Submarines in World War II

Long, narrow submarine partially above water, at a dock, with a person sitting by a top hatch.
The Gato (SS-212) was the lead ship of its class (the Gato-class). Here she is docked at Mare Island Navy Yard, CA, in August 1943.

National Archives, 19-N-49790

Background of American Submarines

From the first American submarine is 1775 to the world’s first nuclear-powered submarine in 1955, the United States has had many successful submarines. While they weren’t used much during World War I, American submarines came into their own during World War II.

-class submarines were the first mass-produced US submarines for World War II, between 1941 and 1943. Before the Gato-class, there were also twelve Tambor-class (like the Triton III and Tuna II) and six Gar-subclass submarines. Between 70 and 77 Gato-class submarines were produced, including the USS Grunion, built by the Electric Boat Company in Groton, CT. These submarines were larger and slower divers than some British and German submarines. American submarines offered quite a few comforts to the sailors on board. The Gatos had air conditioning, refrigerated food storage, freshwater distilling units, clothes washers, and bunks for everyone. Amenities like air conditioning were deemed necessary in the warm tropical waters. High humidity could condense, drip into electrical equipment, and cause electrical shorts or fires. After the Gato-class, the US Navy designed the Balao-class (120 submarines) and the Tench-class (40 submarines, including 11 built after World War II).

Being stationed on a submarine was often called the "Silent Service," since it was hard for people at home to hear news about the submarines, and their loved ones on them.

Colorful painting depicting submariners working in the control room, with one person climbing up a ladder to the conning tower.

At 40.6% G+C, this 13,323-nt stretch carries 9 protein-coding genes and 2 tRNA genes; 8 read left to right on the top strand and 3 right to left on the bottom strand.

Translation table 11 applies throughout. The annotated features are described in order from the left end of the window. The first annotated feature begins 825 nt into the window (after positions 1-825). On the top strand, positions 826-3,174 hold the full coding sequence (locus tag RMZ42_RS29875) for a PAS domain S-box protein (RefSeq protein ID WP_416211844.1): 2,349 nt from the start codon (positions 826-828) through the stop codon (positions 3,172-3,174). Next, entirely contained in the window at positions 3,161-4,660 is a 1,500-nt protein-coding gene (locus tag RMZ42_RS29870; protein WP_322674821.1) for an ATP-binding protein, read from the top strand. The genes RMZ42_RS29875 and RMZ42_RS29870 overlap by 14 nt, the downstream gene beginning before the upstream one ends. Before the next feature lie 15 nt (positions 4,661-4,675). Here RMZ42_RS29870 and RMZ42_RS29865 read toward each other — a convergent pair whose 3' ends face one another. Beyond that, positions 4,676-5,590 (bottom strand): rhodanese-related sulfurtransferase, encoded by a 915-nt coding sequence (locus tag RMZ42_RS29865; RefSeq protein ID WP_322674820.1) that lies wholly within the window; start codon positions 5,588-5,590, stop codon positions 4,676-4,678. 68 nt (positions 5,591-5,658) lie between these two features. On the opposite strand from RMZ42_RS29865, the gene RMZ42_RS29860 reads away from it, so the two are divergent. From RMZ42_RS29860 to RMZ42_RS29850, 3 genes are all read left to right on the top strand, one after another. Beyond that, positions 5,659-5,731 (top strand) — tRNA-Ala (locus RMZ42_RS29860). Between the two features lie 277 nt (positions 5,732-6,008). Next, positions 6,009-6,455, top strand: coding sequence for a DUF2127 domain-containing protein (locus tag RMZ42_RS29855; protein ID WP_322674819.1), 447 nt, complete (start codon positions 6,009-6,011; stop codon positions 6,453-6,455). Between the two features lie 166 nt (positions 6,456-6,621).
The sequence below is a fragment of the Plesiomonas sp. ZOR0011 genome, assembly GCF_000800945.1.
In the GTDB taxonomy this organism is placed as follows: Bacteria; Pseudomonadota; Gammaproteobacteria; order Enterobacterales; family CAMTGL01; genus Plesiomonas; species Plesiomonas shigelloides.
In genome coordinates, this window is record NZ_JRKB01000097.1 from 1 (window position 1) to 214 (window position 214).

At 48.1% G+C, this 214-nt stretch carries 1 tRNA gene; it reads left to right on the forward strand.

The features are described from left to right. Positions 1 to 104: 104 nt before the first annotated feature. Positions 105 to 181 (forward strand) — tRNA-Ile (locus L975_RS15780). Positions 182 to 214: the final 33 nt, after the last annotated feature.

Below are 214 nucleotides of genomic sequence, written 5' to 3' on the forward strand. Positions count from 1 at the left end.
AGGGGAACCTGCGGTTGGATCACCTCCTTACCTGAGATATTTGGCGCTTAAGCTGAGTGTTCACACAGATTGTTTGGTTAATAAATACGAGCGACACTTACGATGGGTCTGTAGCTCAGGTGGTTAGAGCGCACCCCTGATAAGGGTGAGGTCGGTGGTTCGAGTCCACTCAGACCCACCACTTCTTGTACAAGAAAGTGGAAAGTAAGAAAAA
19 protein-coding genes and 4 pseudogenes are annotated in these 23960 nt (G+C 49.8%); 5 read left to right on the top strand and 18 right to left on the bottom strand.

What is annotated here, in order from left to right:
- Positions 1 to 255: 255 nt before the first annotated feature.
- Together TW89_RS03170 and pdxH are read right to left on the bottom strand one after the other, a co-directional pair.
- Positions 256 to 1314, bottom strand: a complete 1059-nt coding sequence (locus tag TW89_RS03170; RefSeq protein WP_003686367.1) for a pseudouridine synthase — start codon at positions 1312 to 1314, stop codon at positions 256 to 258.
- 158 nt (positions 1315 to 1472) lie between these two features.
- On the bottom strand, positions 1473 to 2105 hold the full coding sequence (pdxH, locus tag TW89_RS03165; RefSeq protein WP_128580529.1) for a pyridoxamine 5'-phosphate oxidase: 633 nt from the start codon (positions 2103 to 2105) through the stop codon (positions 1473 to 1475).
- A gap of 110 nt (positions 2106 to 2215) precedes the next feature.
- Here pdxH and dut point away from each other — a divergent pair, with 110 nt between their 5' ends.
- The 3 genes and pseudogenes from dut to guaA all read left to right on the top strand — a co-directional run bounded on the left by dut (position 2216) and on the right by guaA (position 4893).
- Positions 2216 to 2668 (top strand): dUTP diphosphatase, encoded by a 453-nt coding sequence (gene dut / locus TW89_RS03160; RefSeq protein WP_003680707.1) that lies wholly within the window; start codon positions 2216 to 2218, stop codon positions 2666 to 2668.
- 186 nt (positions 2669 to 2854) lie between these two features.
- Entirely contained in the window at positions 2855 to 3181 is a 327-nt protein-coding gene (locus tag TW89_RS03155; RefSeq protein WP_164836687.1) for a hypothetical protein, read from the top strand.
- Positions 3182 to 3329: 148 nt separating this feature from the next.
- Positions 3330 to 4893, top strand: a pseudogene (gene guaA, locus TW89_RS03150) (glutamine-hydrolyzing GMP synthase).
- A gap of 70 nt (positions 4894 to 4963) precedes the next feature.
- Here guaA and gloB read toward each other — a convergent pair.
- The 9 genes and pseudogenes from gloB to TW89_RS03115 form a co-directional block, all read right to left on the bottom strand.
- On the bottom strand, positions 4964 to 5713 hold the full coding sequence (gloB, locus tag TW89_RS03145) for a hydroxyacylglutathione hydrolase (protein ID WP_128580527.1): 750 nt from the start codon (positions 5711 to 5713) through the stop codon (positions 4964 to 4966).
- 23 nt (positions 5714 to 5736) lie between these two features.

"Eighty Feet Below" depicts submariners in the control room of the USS Dorado on her "shakedown cruise" before she left for her ill-fated war patrol. Belgian-born artist Georges Schreiber said when he heard the Dorado was lost, "It was the greatest personal loss I have had in this war."

Georges Schreiber, Naval History and Heritage Command, 88-159-JK

Winning the War

Submarines not only attacked enemy ships, but also rescued downed pilots, and played other humanitarian roles. American submarines had the largest impact on the Imperial Japanese Navy and merchant ships, destroying their supply lines and extensive naval fleet. American submarines were primarily used in the Pacific Ocean, with minimal action in the Atlantic Ocean. German U-boats were predominantly used in the Atlantic.

According to Naval historian Gary E. Weir, “In all, U.S. submarines destroyed 1,314 enemy warships in the Pacific, representing 55% of all Axis power warships lost and a total of 5.3 million tons of shipping.”

The American success came at a cost, though. In World War II, 52 US submarines were lost, with a total of 3,506 officers and enlisted men killed. The US Navy Submarine Service had the highest casualty percentage of any American forces in the War: about 20%.

Torpedo Problems